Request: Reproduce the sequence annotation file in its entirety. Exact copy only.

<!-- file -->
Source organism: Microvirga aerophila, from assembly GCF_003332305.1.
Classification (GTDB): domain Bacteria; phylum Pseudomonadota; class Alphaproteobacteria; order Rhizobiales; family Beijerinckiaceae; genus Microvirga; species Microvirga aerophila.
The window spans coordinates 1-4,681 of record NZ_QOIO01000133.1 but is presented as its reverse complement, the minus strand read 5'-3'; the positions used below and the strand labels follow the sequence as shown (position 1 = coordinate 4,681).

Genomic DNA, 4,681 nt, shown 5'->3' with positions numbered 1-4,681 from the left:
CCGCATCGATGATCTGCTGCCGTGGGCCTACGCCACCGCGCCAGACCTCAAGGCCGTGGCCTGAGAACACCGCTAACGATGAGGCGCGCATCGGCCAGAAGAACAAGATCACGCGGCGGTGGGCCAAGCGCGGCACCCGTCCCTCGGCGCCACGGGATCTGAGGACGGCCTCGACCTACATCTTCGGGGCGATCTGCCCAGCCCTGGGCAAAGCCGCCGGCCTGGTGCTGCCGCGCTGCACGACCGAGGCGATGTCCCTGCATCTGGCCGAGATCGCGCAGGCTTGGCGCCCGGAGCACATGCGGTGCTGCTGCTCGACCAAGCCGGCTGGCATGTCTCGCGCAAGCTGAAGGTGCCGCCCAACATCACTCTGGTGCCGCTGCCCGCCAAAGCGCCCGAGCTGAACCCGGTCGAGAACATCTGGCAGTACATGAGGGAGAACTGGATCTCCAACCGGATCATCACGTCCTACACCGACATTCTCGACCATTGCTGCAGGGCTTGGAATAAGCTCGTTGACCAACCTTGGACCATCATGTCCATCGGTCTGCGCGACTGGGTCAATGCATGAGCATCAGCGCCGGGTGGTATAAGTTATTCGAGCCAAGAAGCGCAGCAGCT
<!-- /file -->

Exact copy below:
Source organism: Microvirga aerophila, from assembly GCF_003332305.1.
Classification (GTDB): domain Bacteria; phylum Pseudomonadota; class Alphaproteobacteria; order Rhizobiales; family Beijerinckiaceae; genus Microvirga; species Microvirga aerophila.
The window spans coordinates 1-4,681 of record NZ_QOIO01000133.1 but is presented as its reverse complement, the minus strand read 5'-3'; the positions used below and the strand labels follow the sequence as shown (position 1 = coordinate 4,681).

Genomic DNA, 4,681 nt, shown 5'->3' with positions numbered 1-4,681 from the left:
CCGCATCGATGATCTGCTGCCGTGGGCCTACGCCACCGCGCCAGACCTCAAGGCCGTGGCCTGAGAACACCGCTAACGATGAGGCGCGCATCGGCCAGAAGAACAAGATCACGCGGCGGTGGGCCAAGCGCGGCACCCGTCCCTCGGCGCCACGGGATCTGAGGACGGCCTCGACCTACATCTTCGGGGCGATCTGCCCAGCCCTGGGCAAAGCCGCCGGCCTGGTGCTGCCGCGCTGCACGACCGAGGCGATGTCCCTGCATCTGGCCGAGATCGCGCAGGCTTGGCGCCCGGAGCACATGCGGTGCTGCTGCTCGACCAAGCCGGCTGGCATGTCTCGCGCAAGCTGAAGGTGCCGCCCAACATCACTCTGGTGCCGCTGCCCGCCAAAGCGCCCGAGCTGAACCCGGTCGAGAACATCTGGCAGTACATGAGGGAGAACTGGATCTCCAACCGGATCATCACGTCCTACACCGACATTCTCGACCATTGCTGCAGGGCTTGGAATAAGCTCGTTGACCAACCTTGGACCATCATGTCCATCGGTCTGCGCGACTGGGTCAATGCATGAGCATCAGCGCCGGGTGGTATAAGTTATTCGAGCCAAGAAGCGCAGCAGCT